On that note, it is great that books like "If on a Winter's Night a Traveler" made the cut as did Wind-Up Bird Chronicles. But I'm upset that Cloud Atlas did not.
Even though Lost has been off the air forever, there are still people talking about it. Entertainment Weekly just posted the top 15 questions viewers may want answered before the series ends next May. Click Here to read them and see if you agree or not.
Saturday, July 4, 2009
Tuesday, June 30, 2009
The upcoming final season of Lost will run to 18 episodes, ABC has confirmed.
The news means that the show's sixth season will have one hour more than was originally planned.
According to Entertainment Weekly, the final season will include a two-hour premiere and a two-hour finale.
That means 20 more hours to explain this madness.
Friday, June 26, 2009
I loved this. It's crazy that someone could put something like this together, but it is quite all-encompassing and a lot of fun. This is a little large so it will not fit on my blog, but if you want to check it out, just click on it to open the full page.
Monday, June 22, 2009
Friday, June 12, 2009
I'm a Lebowski (really, my great-grandparents on my mother's side is named Lebowski) and I love this movie. This poster may be a bit unnecessary, but it is also kind of awesome. For anyone that wants their religion represented as a Lebowski last supper, feel free to buy this piece. Click here to purchase for only $19.99.
If anyone's curious. I saw this movie while I was studying abroad in London in 1998. I saw it 3 times in the theater and have watched it too many times since to count. In fact, I think I may throw it in the DVD player now as I "clean my apartment".
The link for the article below can be found here:
Matthew Fox: Lost's Bomb Fallout Will Be Surprising... and Confusing
Matthew Fox is using words such as "amazing," "incredibly satisfying," "very surprising" and "fairly confusing" to describe Lost's sixth and final season, which kicks off sometime in early 2010.
Emerging from the cone of silence lowered onto stars and producers after the Season 5 finale aired, Fox shared with the crowd at the 49th Monte-Carlo Television Festival a glimpse at the final 17 episodes. (CineTVBuzz.com posted video of the event.)
The season will begin with the aftermath of Juliet seemingly detonating the Jughead bomb's explosive core, in a development Fox said will be "very surprising — and probably fairly confusing, initially, to the audience."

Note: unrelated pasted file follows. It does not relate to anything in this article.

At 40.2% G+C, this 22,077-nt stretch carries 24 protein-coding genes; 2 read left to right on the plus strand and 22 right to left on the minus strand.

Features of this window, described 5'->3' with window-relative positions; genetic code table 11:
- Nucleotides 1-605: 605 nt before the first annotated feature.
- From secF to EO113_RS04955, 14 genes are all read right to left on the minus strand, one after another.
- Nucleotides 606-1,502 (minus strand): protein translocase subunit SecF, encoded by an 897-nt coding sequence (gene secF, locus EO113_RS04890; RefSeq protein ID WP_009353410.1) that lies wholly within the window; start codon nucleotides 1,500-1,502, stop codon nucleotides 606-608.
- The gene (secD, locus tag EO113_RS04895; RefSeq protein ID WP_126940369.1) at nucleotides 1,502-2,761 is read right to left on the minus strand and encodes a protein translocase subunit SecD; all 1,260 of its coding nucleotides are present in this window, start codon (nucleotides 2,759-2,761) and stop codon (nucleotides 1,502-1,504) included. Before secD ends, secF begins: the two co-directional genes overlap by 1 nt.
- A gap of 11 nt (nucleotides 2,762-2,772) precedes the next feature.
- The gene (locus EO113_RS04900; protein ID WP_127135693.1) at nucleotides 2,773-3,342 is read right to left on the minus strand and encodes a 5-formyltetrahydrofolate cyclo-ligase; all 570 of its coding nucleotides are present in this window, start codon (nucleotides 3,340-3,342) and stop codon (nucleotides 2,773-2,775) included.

About a third of the way into the season, Fox said, the show's two separate timelines — in 1977 and 2007 — "are going to be solidified into one, and we will be operating in a more linear time, to the end of the series." Once the show moves to one timeline, he said, flashbacks will cease, and the series will resolve on the island.
Oh, and about that big finish: "I do know how the show's going to end, I know what the last images will be," said Fox, who only would hint at it all leading to "a final conflict."
Perhaps — or not — on a related note, he mentioned that Jack and Locke "will come head-to-head again." But since the Season 5 finale seemed to indicate the real Locke is very dead, it's unclear if Fox was foretelling a showdown with Locke or the person or entity posing as Locke.
With just 17 hours remaining, can Lost possibly tie together all of its narrative threads and loose ends — from Dharma and the Others to Jacob's seemingly epic feud with the entity known in scripts as "Man No. 2"?
Fox feels confident that the writers "will prove that they did know all along where they were heading with it," he said. "All the pieces will come back into play."
But he also acknowledged: "You're not going to please all the people all the time."
Thursday, June 11, 2009
I am a huge comic book fan. However, I never really got into the Indy comic-scene too much. I'm mostly a Marvel Comics superhero junkie and Vertigo fan. This is mostly because of lack of cash and how expensive comics can be. That does not mean I'm not interested though. I would love to read all the comics out there but the high costs keep me from doing this.
Well, Aubrey has lots of comic nerds at her work who let her borrow some stuff, and I get to reap the benefits. Someone just allowed us to borrow the graphic novel Black Hole by Charles Burns and I have to admit, I was impressed. I had seen the book at comic stores many times, but did not know anything about it and never would have bought it if it wasn't recommended and loaned out to us.